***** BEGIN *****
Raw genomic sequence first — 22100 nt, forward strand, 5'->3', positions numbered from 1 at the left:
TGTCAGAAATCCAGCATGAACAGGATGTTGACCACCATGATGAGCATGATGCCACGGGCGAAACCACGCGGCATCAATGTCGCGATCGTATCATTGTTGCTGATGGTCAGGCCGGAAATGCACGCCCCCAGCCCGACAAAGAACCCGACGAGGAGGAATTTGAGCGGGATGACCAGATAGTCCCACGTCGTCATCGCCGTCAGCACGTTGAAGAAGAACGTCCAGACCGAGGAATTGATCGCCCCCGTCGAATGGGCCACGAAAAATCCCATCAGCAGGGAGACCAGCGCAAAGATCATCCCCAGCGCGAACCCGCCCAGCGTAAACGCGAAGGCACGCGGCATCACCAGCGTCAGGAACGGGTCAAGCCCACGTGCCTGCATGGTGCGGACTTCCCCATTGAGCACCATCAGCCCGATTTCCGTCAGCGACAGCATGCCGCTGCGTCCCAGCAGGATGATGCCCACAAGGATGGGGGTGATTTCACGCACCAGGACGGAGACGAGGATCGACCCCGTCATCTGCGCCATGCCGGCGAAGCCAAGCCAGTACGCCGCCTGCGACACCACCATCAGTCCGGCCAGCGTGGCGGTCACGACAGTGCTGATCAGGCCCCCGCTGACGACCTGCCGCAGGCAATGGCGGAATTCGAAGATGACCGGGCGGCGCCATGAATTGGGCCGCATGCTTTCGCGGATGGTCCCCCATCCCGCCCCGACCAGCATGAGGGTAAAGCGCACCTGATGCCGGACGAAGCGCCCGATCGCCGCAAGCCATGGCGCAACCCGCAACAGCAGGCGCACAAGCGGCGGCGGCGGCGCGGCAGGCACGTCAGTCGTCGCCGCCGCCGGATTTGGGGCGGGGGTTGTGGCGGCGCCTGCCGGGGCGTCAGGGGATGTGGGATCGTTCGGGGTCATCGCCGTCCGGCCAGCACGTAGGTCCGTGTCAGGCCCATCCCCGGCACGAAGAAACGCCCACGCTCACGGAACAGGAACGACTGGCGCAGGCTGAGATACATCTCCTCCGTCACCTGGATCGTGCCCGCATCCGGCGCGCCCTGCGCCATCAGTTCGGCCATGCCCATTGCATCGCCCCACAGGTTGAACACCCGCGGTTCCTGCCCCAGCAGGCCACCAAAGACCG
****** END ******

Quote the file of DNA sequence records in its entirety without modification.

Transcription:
Raw genomic sequence first — 22100 nt, forward strand, 5'->3', positions numbered from 1 at the left:
TGTCAGAAATCCAGCATGAACAGGATGTTGACCACCATGATGAGCATGATGCCACGGGCGAAACCACGCGGCATCAATGTCGCGATCGTATCATTGTTGCTGATGGTCAGGCCGGAAATGCACGCCCCCAGCCCGACAAAGAACCCGACGAGGAGGAATTTGAGCGGGATGACCAGATAGTCCCACGTCGTCATCGCCGTCAGCACGTTGAAGAAGAACGTCCAGACCGAGGAATTGATCGCCCCCGTCGAATGGGCCACGAAAAATCCCATCAGCAGGGAGACCAGCGCAAAGATCATCCCCAGCGCGAACCCGCCCAGCGTAAACGCGAAGGCACGCGGCATCACCAGCGTCAGGAACGGGTCAAGCCCACGTGCCTGCATGGTGCGGACTTCCCCATTGAGCACCATCAGCCCGATTTCCGTCAGCGACAGCATGCCGCTGCGTCCCAGCAGGATGATGCCCACAAGGATGGGGGTGATTTCACGCACCAGGACGGAGACGAGGATCGACCCCGTCATCTGCGCCATGCCGGCGAAGCCAAGCCAGTACGCCGCCTGCGACACCACCATCAGTCCGGCCAGCGTGGCGGTCACGACAGTGCTGATCAGGCCCCCGCTGACGACCTGCCGCAGGCAATGGCGGAATTCGAAGATGACCGGGCGGCGCCATGAATTGGGCCGCATGCTTTCGCGGATGGTCCCCCATCCCGCCCCGACCAGCATGAGGGTAAAGCGCACCTGATGCCGGACGAAGCGCCCGATCGCCGCAAGCCATGGCGCAACCCGCAACAGCAGGCGCACAAGCGGCGGCGGCGGCGCGGCAGGCACGTCAGTCGTCGCCGCCGCCGGATTTGGGGCGGGGGTTGTGGCGGCGCCTGCCGGGGCGTCAGGGGATGTGGGATCGTTCGGGGTCATCGCCGTCCGGCCAGCACGTAGGTCCGTGTCAGGCCCATCCCCGGCACGAAGAAACGCCCACGCTCACGGAACAGGAACGACTGGCGCAGGCTGAGATACATCTCCTCCGTCACCTGGATCGTGCCCGCATCCGGCGCGCCCTGCGCCATCAGTTCGGCCATGCCCATTGCATCGCCCCACAGGTTGAACACCCGCGGTTCCTGCCCCAGCAGGCCACCAAAGACCG